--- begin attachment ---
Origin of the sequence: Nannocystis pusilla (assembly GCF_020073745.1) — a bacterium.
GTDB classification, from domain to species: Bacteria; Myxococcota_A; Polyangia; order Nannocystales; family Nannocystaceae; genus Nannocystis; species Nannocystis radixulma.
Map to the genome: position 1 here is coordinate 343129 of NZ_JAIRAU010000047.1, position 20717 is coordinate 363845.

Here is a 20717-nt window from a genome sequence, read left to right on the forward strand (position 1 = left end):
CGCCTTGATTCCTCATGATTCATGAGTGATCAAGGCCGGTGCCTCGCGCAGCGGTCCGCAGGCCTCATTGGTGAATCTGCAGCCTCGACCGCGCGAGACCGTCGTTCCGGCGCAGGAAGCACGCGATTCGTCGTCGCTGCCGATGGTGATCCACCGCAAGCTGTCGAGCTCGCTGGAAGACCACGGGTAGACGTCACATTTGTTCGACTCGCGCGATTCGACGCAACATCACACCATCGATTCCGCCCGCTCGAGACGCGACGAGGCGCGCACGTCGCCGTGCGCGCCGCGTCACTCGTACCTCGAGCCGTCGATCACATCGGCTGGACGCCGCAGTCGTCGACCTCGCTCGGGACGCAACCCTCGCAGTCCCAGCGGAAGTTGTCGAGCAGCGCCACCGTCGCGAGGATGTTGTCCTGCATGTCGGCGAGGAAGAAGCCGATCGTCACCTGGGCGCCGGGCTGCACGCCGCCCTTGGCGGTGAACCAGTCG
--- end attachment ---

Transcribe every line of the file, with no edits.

Origin of the sequence: Nannocystis pusilla (assembly GCF_020073745.1) — a bacterium.
GTDB classification, from domain to species: Bacteria; Myxococcota_A; Polyangia; order Nannocystales; family Nannocystaceae; genus Nannocystis; species Nannocystis radixulma.
Map to the genome: position 1 here is coordinate 343129 of NZ_JAIRAU010000047.1, position 20717 is coordinate 363845.

Here is a 20717-nt window from a genome sequence, read left to right on the forward strand (position 1 = left end):
CGCCTTGATTCCTCATGATTCATGAGTGATCAAGGCCGGTGCCTCGCGCAGCGGTCCGCAGGCCTCATTGGTGAATCTGCAGCCTCGACCGCGCGAGACCGTCGTTCCGGCGCAGGAAGCACGCGATTCGTCGTCGCTGCCGATGGTGATCCACCGCAAGCTGTCGAGCTCGCTGGAAGACCACGGGTAGACGTCACATTTGTTCGACTCGCGCGATTCGACGCAACATCACACCATCGATTCCGCCCGCTCGAGACGCGACGAGGCGCGCACGTCGCCGTGCGCGCCGCGTCACTCGTACCTCGAGCCGTCGATCACATCGGCTGGACGCCGCAGTCGTCGACCTCGCTCGGGACGCAACCCTCGCAGTCCCAGCGGAAGTTGTCGAGCAGCGCCACCGTCGCGAGGATGTTGTCCTGCATGTCGGCGAGGAAGAAGCCGATCGTCACCTGGGCGCCGGGCTGCACGCCGCCCTTGGCGGTGAACCAGTCG